By Robert Alan Stewart
Struggling financially? A lot of people are even though they give everyone the impression that they have it all made. They are working, live in a nice house and drive a nice car but are living from payday to payday. Here are 8 major causes of poverty.
Living beyond your means
There is no getting away from it. If you spend more money than you earn then you must be getting your extra money from somewhere and that almost always means borrowed money, also called buying on credit. There is a cost to all of this and it is called interest. If you are in the habit of buying stuff on credit then the interest you are paying during your lifetime will add up to a fortune. The interest is sometimes called dead money because you have nothing to show for all of the interest you are paying.
Think of what you could have spent with all of that interest. It is almost too painful to even think about but if you are to avoid poverty then you need to pull your head out of the sand and face the facts; your financial future depends on it.
Keeping up with the Joneses
Some people try to keep up with their peers with whatever they are spending their money on. It’s a compulsion that will cost you plenty. Living up to some kind of self image will severely dent your finances and will prove costly by the time you stop working. You may think your peers are doing well financially to afford this stuff or even think they have done well for themselves but what you don’t know may surprise you. That they may be up to their eyeballs in debt. Even if they are living within their means to finance their lifestyle it does not mean you have to keep up with them.
Don’t be a people pleaser and live up to other people’s expectations, live according to what is the right course of action for your own circumstances and you will be far happier.
Consumer debt or dumb debt as it is often called is purchasing stuff with borrowed money. It is spending tomorrow’s income today. Debtors are usually oblivious to what is happening to the so-called stuff they bought on credit; that their newly acquired possessions are worth less the minute they have bought it. A crucial factor which needs to be observed is this; The money owing on the item is always more than what the item is worth. No one so many people are caught up in the debt-poverty cycle and it is not just those on lower-incomes; in fact people on a middle -income are prone to this trap.
Commercialism during the 20th century has brought a lot of prosperity; it has provided jobs and created countless businesses but there is another side to it. The first world poverty which is caused by an insatiable appetite for things. People are not content with just stuff they need but keep wanting more. This all has to be paid for, it is money that could have been used to build a financial base for their future.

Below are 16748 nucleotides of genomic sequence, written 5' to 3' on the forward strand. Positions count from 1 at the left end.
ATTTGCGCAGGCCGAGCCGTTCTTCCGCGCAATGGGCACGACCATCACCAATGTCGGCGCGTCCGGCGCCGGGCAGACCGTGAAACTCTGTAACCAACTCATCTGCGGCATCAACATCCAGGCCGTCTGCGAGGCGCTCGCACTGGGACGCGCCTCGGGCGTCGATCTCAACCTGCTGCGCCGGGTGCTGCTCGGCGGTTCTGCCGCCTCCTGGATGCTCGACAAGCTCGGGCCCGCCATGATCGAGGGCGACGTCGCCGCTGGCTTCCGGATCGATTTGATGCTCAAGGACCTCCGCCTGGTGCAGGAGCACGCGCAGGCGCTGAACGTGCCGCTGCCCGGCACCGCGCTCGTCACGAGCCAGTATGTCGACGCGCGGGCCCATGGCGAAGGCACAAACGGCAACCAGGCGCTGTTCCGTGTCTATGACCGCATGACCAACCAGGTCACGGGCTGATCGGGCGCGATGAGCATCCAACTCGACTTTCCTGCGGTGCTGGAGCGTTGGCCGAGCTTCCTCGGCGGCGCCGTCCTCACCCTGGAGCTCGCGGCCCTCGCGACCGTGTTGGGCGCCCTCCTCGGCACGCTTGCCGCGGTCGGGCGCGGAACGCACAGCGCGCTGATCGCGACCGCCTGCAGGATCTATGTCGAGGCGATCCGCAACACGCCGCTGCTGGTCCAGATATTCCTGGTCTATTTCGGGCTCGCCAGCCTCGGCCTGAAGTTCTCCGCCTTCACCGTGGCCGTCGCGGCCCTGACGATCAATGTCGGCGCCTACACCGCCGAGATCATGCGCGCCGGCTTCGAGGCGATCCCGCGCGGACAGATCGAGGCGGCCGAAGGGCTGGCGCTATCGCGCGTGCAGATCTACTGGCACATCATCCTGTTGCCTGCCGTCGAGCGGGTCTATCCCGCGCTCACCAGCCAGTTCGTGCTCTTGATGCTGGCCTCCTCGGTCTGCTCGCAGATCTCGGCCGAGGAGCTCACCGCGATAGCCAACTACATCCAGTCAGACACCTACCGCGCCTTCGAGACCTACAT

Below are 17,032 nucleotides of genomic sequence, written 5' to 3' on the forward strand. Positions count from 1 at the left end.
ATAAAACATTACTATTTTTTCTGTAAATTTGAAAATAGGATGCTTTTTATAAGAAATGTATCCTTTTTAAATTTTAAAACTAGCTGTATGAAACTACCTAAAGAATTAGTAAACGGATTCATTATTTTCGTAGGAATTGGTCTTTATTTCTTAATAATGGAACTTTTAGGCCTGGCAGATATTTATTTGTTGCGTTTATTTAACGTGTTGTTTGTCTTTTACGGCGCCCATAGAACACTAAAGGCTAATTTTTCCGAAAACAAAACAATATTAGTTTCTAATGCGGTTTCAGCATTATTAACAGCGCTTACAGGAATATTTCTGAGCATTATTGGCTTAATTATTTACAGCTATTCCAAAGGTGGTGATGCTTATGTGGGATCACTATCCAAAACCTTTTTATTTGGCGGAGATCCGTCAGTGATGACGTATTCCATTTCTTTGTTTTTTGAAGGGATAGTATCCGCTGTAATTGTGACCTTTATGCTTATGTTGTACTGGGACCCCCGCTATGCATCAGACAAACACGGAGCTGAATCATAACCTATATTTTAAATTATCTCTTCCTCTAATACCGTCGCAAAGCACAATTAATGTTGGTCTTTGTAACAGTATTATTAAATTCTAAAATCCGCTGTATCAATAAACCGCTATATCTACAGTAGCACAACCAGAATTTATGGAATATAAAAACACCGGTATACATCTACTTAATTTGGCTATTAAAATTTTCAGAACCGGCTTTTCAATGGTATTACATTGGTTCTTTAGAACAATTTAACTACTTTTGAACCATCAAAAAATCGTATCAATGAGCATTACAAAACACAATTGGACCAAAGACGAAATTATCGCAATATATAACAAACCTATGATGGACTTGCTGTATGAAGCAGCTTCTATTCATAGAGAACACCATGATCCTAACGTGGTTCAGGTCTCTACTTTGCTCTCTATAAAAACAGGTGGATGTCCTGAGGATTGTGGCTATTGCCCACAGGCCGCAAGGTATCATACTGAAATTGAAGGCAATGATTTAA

Addictions are very expensive; just ask any smoker. One does not need to be a mathematician to calculate how much cigarette smokers are paying for their addictions. It is estimated at over $100 NZ per week. That equates to five grand per year and fifty grand per decade. No wonder many smokers are broke. It is the same with those who are addicted to alcohol and the pokies.
Financial illiteracy is the major cause of financial poverty and it is not only those with low incomes who are financially illiterate; people on a high income can also be guilty of this. You hear stories of successful sports people who earned millions during their heyday but are broke years after their retirement. It is important to save and invest your money during your best earning years to set you up for when you are no longer earning as much.
Not taking responsibility for your own finances is irresponsibility. They will come up with all kinds of excuses why they have not joined kiwisaver or are not contributing. Excuses such as, “You can’t take it all with you,” “I might die before retirement,” or “I’m only young.” People who are irresponsible with their finances tend to be irresponsible in other areas of their lives as well. Making commitments whether it is in a relationship, owning a house or car, or saving for your retirement takes responsibility and that is what separates the men from the boys.
There is no doubt that bad company is a major reason why so many people are living in poverty. It has been said, “You are the average of the five people you spend most of your time with,” so it pays to examine who you are hanging out with and ask whether their attitudes and opinions on finance are influencing your money habits. In order to grow you need people to help and encourage you. This sometimes means separating from bad company. Some find that hard but in the long run it is all worth it.
Robert Alan Stewart is based in Greymouth, New Zealand. His main interests are horse racing, farming, and writing.